How to opt out of ad tracking online: A complete guide

We often talk about privacy here at Getting Things Tech and one of the things we are talking about when we say privacy is the massive data collection that goes on as a means to sell more effective advertising. There are pros and cons to this and we generally consent because we are assured that it lets things stay free.

However, when we know the extent to which the NSA and other intelligence organizations are gaining access to any stores of data, it might just make sense to disallow anyone from gathering personal information online, even if it is “just” to target you with ads.

With that in mind, we are preparing the most complete guide on the ‘net to show you how best to opt out of the various tracking services that resell your personal data to advertisers. You have some services, like Google, that are selling ads themselves. Others sell your data to other entities. This is very creepy! In the present day, there is no comfort in knowing how much of your personal data is being bought and sold legally (and illegally).

Some of the companies involved in this actually do give you the option to opt out. We’re a little fuzzy on the laws, but it may be the case that such an option has to be offered – that, or they hope that they can avoid the attention of legislators by not being “evil” to start with.

While we want to stress that this is not a surefire way to protect yourself on the web, opting out with the data collectors themselves is the perfect supplement to other personal protection methods. For instance, you should check out our guide on configuring Firefox to protect your privacy and our favorite privacy-oriented browsers. Soon, we’ll have a guide for Chrome users too.

In the meantime, let’s check out the opt-out methods for each data collector.


First, you can go to this page to see some of the data they have already collected and are willing to share with you. This is done under the guise of letting you customize your ad experience. At the bottom of each column, you can click “opt out” to get rid of interest-based ads. Now you won’t see that thing you put in your cart on Amazon on every single website you go to. Don’t forget to sign in, if you have an account.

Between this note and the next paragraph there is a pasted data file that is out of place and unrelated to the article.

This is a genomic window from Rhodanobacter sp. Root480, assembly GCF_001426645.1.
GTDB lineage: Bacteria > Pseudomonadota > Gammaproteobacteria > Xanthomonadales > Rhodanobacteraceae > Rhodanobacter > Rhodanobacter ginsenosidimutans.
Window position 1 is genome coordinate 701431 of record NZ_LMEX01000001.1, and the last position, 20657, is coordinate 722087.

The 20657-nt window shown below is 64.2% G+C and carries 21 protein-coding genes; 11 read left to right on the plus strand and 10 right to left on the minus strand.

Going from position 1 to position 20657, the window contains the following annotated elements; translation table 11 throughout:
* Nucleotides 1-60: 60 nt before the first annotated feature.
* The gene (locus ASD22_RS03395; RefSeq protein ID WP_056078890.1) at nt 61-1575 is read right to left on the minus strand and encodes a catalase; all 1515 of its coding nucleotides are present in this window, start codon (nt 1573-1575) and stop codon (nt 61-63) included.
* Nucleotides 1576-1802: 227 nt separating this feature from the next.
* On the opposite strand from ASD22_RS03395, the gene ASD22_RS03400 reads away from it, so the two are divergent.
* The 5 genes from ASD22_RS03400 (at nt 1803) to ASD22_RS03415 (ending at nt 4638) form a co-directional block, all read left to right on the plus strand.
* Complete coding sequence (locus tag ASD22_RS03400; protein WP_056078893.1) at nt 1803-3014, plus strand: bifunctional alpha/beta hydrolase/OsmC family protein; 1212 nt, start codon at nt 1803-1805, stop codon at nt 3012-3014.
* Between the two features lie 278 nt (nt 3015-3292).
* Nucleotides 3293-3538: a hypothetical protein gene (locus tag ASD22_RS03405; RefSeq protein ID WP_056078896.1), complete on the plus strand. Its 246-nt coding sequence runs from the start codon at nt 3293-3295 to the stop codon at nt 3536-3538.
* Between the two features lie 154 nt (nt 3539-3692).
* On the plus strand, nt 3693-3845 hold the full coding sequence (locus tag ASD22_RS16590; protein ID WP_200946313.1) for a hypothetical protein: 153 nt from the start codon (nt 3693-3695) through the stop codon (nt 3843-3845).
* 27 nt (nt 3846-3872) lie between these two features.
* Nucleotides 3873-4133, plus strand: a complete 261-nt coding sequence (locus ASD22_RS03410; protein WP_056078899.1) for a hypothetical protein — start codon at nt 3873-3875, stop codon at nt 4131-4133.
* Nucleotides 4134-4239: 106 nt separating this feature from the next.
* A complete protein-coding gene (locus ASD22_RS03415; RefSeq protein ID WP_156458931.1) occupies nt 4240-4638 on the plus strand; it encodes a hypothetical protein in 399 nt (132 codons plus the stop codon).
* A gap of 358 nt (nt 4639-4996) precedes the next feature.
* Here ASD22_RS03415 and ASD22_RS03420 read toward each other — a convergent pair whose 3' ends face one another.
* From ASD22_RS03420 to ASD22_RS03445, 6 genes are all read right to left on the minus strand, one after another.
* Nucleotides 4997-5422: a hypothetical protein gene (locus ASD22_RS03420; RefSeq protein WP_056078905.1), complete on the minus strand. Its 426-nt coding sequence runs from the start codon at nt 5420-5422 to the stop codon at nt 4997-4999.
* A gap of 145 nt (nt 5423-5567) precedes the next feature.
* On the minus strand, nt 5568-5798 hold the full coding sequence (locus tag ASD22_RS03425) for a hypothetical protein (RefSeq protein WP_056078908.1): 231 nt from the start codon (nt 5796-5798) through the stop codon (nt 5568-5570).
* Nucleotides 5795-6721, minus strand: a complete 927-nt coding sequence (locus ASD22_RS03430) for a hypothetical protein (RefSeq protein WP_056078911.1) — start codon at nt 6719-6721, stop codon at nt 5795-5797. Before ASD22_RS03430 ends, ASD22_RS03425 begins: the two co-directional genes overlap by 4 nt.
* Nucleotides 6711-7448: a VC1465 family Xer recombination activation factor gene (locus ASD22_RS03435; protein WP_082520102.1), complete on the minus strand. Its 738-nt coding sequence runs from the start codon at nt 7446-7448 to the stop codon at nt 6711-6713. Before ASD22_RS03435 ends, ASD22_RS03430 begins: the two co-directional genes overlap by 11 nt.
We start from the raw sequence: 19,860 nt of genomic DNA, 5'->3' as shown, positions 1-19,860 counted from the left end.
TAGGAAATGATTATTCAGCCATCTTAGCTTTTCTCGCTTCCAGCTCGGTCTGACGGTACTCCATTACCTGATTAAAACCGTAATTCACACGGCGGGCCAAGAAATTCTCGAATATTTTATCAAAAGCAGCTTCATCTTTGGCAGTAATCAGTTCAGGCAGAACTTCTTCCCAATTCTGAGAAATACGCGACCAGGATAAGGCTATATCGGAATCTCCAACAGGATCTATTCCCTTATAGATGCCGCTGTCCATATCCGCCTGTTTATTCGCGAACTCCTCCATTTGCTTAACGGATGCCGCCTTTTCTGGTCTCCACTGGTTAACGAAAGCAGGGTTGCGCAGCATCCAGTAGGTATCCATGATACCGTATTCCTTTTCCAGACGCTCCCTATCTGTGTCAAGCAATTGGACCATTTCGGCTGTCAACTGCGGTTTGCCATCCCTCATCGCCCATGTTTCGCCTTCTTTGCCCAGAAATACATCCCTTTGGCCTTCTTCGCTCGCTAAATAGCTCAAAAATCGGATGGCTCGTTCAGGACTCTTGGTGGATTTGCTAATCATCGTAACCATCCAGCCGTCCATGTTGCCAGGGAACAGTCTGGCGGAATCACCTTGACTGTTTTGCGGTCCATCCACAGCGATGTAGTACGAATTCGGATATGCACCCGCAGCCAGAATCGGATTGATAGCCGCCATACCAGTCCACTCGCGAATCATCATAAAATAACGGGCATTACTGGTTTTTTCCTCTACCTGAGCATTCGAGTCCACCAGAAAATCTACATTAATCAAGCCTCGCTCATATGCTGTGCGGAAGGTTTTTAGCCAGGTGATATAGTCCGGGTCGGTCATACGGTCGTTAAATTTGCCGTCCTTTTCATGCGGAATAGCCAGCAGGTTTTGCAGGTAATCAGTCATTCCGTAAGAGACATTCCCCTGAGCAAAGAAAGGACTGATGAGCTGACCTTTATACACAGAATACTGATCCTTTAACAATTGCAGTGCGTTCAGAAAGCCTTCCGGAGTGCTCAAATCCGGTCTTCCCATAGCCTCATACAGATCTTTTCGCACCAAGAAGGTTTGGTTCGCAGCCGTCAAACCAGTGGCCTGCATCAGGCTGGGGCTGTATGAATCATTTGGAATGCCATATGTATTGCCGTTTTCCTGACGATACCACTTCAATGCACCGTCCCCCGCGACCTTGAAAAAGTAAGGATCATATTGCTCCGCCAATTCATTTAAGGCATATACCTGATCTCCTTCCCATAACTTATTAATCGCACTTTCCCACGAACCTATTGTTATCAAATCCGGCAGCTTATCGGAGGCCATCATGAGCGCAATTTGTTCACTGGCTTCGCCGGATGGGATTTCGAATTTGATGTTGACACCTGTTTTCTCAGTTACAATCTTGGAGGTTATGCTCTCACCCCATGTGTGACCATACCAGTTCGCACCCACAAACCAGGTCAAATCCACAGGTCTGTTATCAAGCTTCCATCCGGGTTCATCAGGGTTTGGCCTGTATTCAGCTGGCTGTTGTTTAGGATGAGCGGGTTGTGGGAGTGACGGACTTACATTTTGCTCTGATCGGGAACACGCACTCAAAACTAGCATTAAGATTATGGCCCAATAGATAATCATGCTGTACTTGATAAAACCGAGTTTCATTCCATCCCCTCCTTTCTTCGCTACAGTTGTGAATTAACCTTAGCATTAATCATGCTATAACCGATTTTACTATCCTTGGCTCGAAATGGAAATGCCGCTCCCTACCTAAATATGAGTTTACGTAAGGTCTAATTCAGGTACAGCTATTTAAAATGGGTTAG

Additionally, you’ll want to click here to download a browser extension from Google that tells their advertising affiliate DoubleClick not to track your browsing data with cookies. If that link doesn’t work, go to the small print at the bottom of the page linked above and click the link that is described this way.

If you would like to opt out of Google Analytics tracking, you can go here to download a browser extension for that. As a web site ourselves, we are hesitant to suggest this since we use Google Analytics to assess the health of our website. We like to know that you’ve been here. Nonetheless, you do deserve this option.

Advertising Companies


Axciom is one of several companies collecting as much consumer information about you as possible, both online and elsewhere. They then send this data, which is usually vaguely anonymized, to services that want to target you with ads.

If you go to this page, you can fill out their form to opt out. If you want to opt out of online tracking, they will use a cookie. This means you will have to configure any extensions that block or destroy cookies to allow this one and keep it there. Otherwise, you’ll opt-in all over again once the cookie disappears. Asking a privacy-conscious consumer to keep a cookie installed is like asking a PETA member to wear a lucky rabbit’s foot to symbolize their love for animals.

Bear in mind that you’ll have to go through an email verification and a few other steps before you’re opted out. While the other information you share will help prevent data collection, chances are their “do not track” cookie will not prevent them collecting some data on you, since it will be deleted at some point, if not immediately. Hopefully, they will elect not to share your data since you have sent that info to them. We can’t vouch for them, though.


This advertising data service gives you a few different ways to opt out of advertising, according to this page. You can email them your full name, address, and any recent addresses. You can also call them or send them snail mail at American or Canadian physical addresses.

National Advertising Initiative (NAI) and Digital Advertising Alliance (DAA)

This is going to be the most efficient opt-out you can do. These two trade groups have started a self-regulation scheme that gives you the opportunity to opt out of behavior- and interest-based targeted advertising from over 100 companies. You should start at this page, if you haven’t been there already, to see which of their partner companies is actively tracking you.

This is basically a check of your cookies and other identifiable aspects of your browser/machine that their partners can match to you. This is not a comprehensive listing of all the tracking that has happened to you, but rather just a presentation of the active trackers that are visible within your current browsing session.

Rather than install their browser cookie, which they suggest, you should install their suggested browser extensions which (probably not coincidentally) are a little more difficult to find. You can keep track of the latest developments on this page.

If you want to skip to the browser extensions, look no further: